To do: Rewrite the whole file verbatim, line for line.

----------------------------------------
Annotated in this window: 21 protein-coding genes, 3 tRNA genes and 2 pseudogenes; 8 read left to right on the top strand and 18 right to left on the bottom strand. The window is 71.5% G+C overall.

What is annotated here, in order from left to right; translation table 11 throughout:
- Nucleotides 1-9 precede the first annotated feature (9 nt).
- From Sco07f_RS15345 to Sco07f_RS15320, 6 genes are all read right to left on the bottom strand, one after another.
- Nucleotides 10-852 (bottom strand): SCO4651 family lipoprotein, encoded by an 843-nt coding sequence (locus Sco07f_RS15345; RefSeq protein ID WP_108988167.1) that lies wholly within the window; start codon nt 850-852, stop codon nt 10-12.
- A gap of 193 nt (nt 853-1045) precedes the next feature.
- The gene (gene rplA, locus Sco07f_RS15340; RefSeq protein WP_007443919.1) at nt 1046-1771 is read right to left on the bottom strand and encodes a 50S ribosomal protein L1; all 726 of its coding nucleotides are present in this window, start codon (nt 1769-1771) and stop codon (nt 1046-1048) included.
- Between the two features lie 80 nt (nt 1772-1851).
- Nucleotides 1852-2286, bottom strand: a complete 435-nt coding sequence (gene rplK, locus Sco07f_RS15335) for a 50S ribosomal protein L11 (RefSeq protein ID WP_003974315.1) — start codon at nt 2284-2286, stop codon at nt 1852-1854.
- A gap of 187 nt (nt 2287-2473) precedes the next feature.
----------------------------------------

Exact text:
Annotated in this window: 21 protein-coding genes, 3 tRNA genes and 2 pseudogenes; 8 read left to right on the top strand and 18 right to left on the bottom strand. The window is 71.5% G+C overall.

What is annotated here, in order from left to right; translation table 11 throughout:
- Nucleotides 1-9 precede the first annotated feature (9 nt).
- From Sco07f_RS15345 to Sco07f_RS15320, 6 genes are all read right to left on the bottom strand, one after another.
- Nucleotides 10-852 (bottom strand): SCO4651 family lipoprotein, encoded by an 843-nt coding sequence (locus Sco07f_RS15345; RefSeq protein ID WP_108988167.1) that lies wholly within the window; start codon nt 850-852, stop codon nt 10-12.
- A gap of 193 nt (nt 853-1045) precedes the next feature.
- The gene (gene rplA, locus Sco07f_RS15340; RefSeq protein WP_007443919.1) at nt 1046-1771 is read right to left on the bottom strand and encodes a 50S ribosomal protein L1; all 726 of its coding nucleotides are present in this window, start codon (nt 1769-1771) and stop codon (nt 1046-1048) included.
- Between the two features lie 80 nt (nt 1772-1851).
- Nucleotides 1852-2286, bottom strand: a complete 435-nt coding sequence (gene rplK, locus Sco07f_RS15335) for a 50S ribosomal protein L11 (RefSeq protein ID WP_003974315.1) — start codon at nt 2284-2286, stop codon at nt 1852-1854.
- A gap of 187 nt (nt 2287-2473) precedes the next feature.